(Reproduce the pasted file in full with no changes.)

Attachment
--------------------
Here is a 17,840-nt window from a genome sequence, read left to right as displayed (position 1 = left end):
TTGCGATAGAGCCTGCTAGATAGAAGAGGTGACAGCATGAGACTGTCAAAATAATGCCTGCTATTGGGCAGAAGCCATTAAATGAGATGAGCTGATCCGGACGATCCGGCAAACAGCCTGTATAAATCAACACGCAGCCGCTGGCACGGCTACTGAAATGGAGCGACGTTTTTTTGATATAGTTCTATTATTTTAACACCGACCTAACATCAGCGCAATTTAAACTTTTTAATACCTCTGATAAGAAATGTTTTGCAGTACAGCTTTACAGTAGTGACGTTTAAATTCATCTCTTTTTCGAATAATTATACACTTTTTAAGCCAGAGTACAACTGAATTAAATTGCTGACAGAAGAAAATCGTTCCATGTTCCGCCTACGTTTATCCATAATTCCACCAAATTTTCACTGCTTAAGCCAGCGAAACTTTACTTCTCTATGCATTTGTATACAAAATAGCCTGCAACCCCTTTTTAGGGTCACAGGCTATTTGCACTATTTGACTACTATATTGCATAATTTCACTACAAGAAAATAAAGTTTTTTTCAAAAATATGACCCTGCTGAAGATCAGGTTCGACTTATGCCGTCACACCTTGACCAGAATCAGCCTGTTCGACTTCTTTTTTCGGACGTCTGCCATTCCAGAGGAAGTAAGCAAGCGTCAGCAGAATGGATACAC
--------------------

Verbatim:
Here is a 17,840-nt window from a genome sequence, read left to right as displayed (position 1 = left end):
TTGCGATAGAGCCTGCTAGATAGAAGAGGTGACAGCATGAGACTGTCAAAATAATGCCTGCTATTGGGCAGAAGCCATTAAATGAGATGAGCTGATCCGGACGATCCGGCAAACAGCCTGTATAAATCAACACGCAGCCGCTGGCACGGCTACTGAAATGGAGCGACGTTTTTTTGATATAGTTCTATTATTTTAACACCGACCTAACATCAGCGCAATTTAAACTTTTTAATACCTCTGATAAGAAATGTTTTGCAGTACAGCTTTACAGTAGTGACGTTTAAATTCATCTCTTTTTCGAATAATTATACACTTTTTAAGCCAGAGTACAACTGAATTAAATTGCTGACAGAAGAAAATCGTTCCATGTTCCGCCTACGTTTATCCATAATTCCACCAAATTTTCACTGCTTAAGCCAGCGAAACTTTACTTCTCTATGCATTTGTATACAAAATAGCCTGCAACCCCTTTTTAGGGTCACAGGCTATTTGCACTATTTGACTACTATATTGCATAATTTCACTACAAGAAAATAAAGTTTTTTTCAAAAATATGACCCTGCTGAAGATCAGGTTCGACTTATGCCGTCACACCTTGACCAGAATCAGCCTGTTCGACTTCTTTTTTCGGACGTCTGCCATTCCAGAGGAAGTAAGCAAGCGTCAGCAGAATGGATACAC